Is a Wash. U. dean destroying alumni records and making unjust department cuts?

Mary Sansalone

Students, staff and faculty say Mary Sansalone, dean of the Washington University School of Engineering, has been angering them ever since she stepped onto campus in the fall of 2006. Now Wash. U. alumni have piled on. A four-page petition circulated among alumni via e-mail and Facebook calls on the board of trustees to address the alumni's deep concerns about Sansalone. If the trustees fail to do so, the petition threatens that alumni will withhold future donations to the university.

Despite the uproar, Chancellor Mark Wrighton and other top university officials say they stand firmly behind Sansalone, whose office forwarded all inquires about the petition to the school's communications office.

"While concerns remain, most people embrace the dean's vision and dedication to the future of the School," university communications director Steve Givens said in a written statement last week.

The alumni petition makes a number of serious charges against Sansalone, claiming, among other things, that she "unilaterally slashed curriculum" and merged several departments within the school without faculty approval. A technical writing instructor who had been formally reprimanded by Sansalone "must now earn a master's degree in a subject of the dean's choosing" in order to keep her job. Finally, "the dean and her staff filled six dumpsters with much of the history of the School of Engineering," including alumni records.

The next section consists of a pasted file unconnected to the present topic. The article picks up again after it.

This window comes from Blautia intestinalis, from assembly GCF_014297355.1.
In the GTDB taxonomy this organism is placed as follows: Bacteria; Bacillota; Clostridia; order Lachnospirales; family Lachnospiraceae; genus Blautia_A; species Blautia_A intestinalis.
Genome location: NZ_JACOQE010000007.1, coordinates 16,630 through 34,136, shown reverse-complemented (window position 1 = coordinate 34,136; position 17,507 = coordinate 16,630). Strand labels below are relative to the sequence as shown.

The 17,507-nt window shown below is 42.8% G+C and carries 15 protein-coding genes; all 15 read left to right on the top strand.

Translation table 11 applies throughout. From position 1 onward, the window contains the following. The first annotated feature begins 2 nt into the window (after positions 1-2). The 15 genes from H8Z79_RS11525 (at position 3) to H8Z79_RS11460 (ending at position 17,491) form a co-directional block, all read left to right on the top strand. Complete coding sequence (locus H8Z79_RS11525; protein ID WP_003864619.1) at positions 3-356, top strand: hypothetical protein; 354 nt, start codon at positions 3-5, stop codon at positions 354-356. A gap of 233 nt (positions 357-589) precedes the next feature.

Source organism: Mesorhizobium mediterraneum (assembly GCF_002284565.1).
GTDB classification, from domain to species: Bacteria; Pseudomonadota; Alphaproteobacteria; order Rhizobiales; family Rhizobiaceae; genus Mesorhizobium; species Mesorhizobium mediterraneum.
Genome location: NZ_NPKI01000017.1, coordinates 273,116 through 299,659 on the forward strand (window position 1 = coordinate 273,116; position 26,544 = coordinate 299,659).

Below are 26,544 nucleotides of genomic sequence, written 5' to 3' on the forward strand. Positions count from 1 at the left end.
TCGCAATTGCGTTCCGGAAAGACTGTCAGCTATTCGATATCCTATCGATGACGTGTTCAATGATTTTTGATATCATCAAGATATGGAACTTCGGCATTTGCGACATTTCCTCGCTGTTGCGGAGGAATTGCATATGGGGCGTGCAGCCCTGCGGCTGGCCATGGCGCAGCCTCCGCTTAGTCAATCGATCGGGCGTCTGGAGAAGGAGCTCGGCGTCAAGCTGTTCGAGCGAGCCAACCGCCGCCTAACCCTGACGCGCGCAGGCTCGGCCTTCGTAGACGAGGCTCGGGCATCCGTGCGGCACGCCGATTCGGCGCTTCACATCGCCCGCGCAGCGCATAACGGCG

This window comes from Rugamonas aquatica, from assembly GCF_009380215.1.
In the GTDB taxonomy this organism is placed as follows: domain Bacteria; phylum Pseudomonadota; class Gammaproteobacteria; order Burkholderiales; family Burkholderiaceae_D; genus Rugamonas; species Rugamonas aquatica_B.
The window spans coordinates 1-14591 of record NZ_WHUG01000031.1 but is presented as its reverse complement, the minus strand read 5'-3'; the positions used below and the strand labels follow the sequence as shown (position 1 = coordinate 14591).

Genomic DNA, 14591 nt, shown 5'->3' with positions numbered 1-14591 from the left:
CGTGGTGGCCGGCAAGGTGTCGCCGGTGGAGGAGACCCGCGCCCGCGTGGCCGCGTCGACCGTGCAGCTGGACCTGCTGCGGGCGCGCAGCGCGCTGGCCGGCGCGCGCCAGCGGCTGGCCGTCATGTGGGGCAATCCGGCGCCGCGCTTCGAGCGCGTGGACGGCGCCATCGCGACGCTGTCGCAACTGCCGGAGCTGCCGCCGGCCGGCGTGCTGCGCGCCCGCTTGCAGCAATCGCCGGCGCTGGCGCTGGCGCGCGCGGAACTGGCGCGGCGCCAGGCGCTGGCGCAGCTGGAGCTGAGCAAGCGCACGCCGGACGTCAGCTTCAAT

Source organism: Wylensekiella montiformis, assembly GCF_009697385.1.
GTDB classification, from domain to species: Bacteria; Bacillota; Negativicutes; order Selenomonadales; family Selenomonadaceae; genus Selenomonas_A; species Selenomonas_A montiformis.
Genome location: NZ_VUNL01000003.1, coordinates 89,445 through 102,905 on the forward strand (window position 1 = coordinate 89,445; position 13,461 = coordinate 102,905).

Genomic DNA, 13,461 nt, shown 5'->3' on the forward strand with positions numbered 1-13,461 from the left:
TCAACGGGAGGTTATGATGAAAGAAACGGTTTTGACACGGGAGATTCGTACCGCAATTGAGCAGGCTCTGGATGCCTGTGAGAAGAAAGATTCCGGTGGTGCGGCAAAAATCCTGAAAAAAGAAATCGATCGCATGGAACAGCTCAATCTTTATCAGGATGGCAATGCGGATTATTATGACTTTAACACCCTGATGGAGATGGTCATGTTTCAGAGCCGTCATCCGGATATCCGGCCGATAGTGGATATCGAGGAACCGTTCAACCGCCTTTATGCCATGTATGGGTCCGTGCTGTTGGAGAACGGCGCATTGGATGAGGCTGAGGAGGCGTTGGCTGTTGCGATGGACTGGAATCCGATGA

Eric Ratinoff, a 1993 Washington University graduate, urged his fellow alumni to circulate the petition as widely as possible. "I am taking an active role in this effort," he wrote, "because I have seen some of the evidence in question myself, and I have heard the charges against the dean repeated and verified to me first-hand by former students, athletes, advisees, and colleagues of mine who I trust. Unfortunately, they fear retribution if they speak up."

However, Ratinoff refused to comment last week on the petition or back up any of the charges with specific evidence.

Sansalone, 48, came to Wash. U. from Cornell, where she had served as vice provost. When she took over, the engineering department was in financial straits. She streamlined programs and eliminated jobs.

From the outset of Sansalone's tenure, students and faculty complained loudly that the cuts were too severe, that the firings were unjust, and that there was no longer enough funding for research. In fact, budget cuts became so prevalent that an April Fool's Day article in Washington University's student newspaper Student Life last year joked that Dean Sansalone fired herself.

"Beyond just not answering questions, she goes out of her way to keep the University community in the dark," groused a staff editorial in Student Life in October 2006.

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